Victims of Pena’s kidnapping, rape trial testify about waking up in his apartment


The alleged victim of Victor Pena’s kidnapping and rape trial said that Pena killed her during a horrifying sequence of events that took place after waking up in a Charlestown apartment following a night drink in Boston. He testified on Wednesday that he had threatened.

Related: In Victor Pena’s kidnapping and rape trials, witnesses testify that they urged Pena to let go of the victims.

Prosecutors say North Shore natives were taken from a street near Hennessy on a weekend night in January 2019, imprisoned in Pena’s apartment, and raped there for several days.

Pena is being tried in the Suffolk County Superior Court, charged with kidnapping and rape.

At the stand, the victim’s suspect told the court that he had just moved from Scotland to Jamaica Plain a few days before the incident. She attended a university in Edinburgh.

She told the court that she attended a 90s-themed party in Dorchester on a night suspected of being kidnapped and raped, where she drank wine and shot. She added that she remembered going to Hennessy with her friend and having fun, and her next memory was she woke up in a filthy apartment in Pena.

The victim’s suspect woke up naked in a bed without sheets in a messy room in Pena and tried to leave, but he testified that he had stopped her.

“I didn’t want to die, so I left it to him,” the victim’s suspect said in explaining the rape. She then said she offered to help Pena clean the apartment, she said: To let him go, I was trying to think of whatever I could do. “

Suspicion of Victim: “I got up and tried to get out.”

Prosecutor: “What happened when you started to get up?

Alleged Victim: “A man’s arm came and stopped me.”

Prosecutor: “Did you do or say something when he put your arm on you and stopped you from getting up?”

Victim Suspect: “I tried to say,’Oh, I have to leave, uh, I have to go.'” “

Prosecutor: “Did he do or say when you said it?”

Victim Suspect: “He didn’t let me leave, and after I was, I don’t have to threaten him to kill me.”

Prosecutor: “How specifically did he threaten you? What do you remember about what he said?

Victim Suspect: “I think he told you not to leave. Don’t get up, otherwise I’ll kill you.”

Prosecutor: “Did you do anything physically to try to stop him?

Victim Suspicion: “No”

Prosecutor: “Why?”

Victim suspect: “I didn’t want to die. He threatened to kill me several times.”

The victim’s suspect also believed that Pena had saved her from the possibility of suffering from frostbite, claiming that they intend to start a family together.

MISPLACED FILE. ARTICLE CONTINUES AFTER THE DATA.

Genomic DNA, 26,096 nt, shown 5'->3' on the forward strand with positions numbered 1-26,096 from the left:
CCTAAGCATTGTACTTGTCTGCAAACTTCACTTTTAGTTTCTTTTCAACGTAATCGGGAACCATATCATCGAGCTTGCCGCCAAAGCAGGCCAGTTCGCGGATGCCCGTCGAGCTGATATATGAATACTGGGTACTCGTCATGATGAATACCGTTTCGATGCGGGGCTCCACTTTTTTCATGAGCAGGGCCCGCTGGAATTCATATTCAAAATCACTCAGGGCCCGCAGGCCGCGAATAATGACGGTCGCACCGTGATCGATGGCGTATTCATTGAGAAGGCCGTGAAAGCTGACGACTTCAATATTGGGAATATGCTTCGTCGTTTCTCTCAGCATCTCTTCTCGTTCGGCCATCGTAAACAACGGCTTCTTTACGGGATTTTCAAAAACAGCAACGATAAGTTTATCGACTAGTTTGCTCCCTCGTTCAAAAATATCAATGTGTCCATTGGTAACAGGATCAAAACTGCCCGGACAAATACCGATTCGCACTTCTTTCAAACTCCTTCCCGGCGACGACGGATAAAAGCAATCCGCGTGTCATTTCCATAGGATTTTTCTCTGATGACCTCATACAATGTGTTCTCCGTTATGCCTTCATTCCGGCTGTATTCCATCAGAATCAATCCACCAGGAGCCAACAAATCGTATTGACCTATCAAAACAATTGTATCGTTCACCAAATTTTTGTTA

She also considered jumping out of the window, but told the court that she was afraid of being seriously injured or committing suicide.

She was asked later if she thought of fighting back.

Prosecutor: “Have you ever come up with any other way to get out of this situation?”

Victim Suspicion: “I thought of my choice. Can I hit him with something? Hit his head?”

Suspicion of Victim: “Can I hit him? Can you find a knife and stab me? But I thought there was only one shot, but this is a small apartment with a man bigger and stronger than me I was 100% confident without doing anything, and I wouldn’t be attacked later. “

The alleged victim talked about attacking Pena, perhaps with a statue of the large Empire State Building.

Prosecutor: “So, have you actually tried it?

Victim suspicion: “correct answer”.

The victim’s suspect told the court that while in the apartment, Pena had her drink alcohol and gave her canned fruit.

Before being rescued, Pena was nervous after hearing a helicopter and knocking a few days after the suspected kidnapping and ordered the victims to be quiet and dressed.

Victim Suspicion: “There was a helicopter. The sound of the helicopter was pretty average for the city, especially Charlestown is pretty close to downtown, so I didn’t really think about it.”

Prosecutor: “Did you hear any additional noise near the apartment?”

Victim Suspicion: “Yes, the door was knocked.”

Prosecutor: “Please explain about knocking. Short, long, soft, loud.”

Victim Suspicion: “Loud. Knock, like knock, probably pretty solid.”

Prosecutor: “How many times did it happen?

Suspicion of victim: “several times”.

Prosecutor: “Did you hear anyone say something related to knocking?”

Victim Suspicion: “I believe so.

Prosecutor: Do you remember anyone who had said the word “police”? “

Suspicion of Victim: “I don’t think so”

Prosecutor: “Did this guy react to helicopter and door knocks?”

Victim suspect: “Yes, I was a little nervous when I heard the helicopter. When knocking started, he was definitely anxious and kept telling me to be quiet.”

Prosecutor: “Did he do anything else as those sounds continued?”

Victim Suspect: “He got my clothes for me and told me to put on my clothes.”

The victim’s suspect testified that he had been caught by a Boston police officer and began to cry when he was taken out of his apartment.

Pena’s lawyer had only a few questions asking the alleged victim if Pena had revealed to her that she was depressed by the death of her parents. She admitted that he did reveal it.

He did not attend his own trial directly, as Pena did a lascivious act in front of the court zoom camera while the jury trial was previously held.

Pena’s lawyers want to implement diminished defenses.

Check out Bobward’s live tweets from the trial below:

This is a developing story. Check for updates as more information becomes available.

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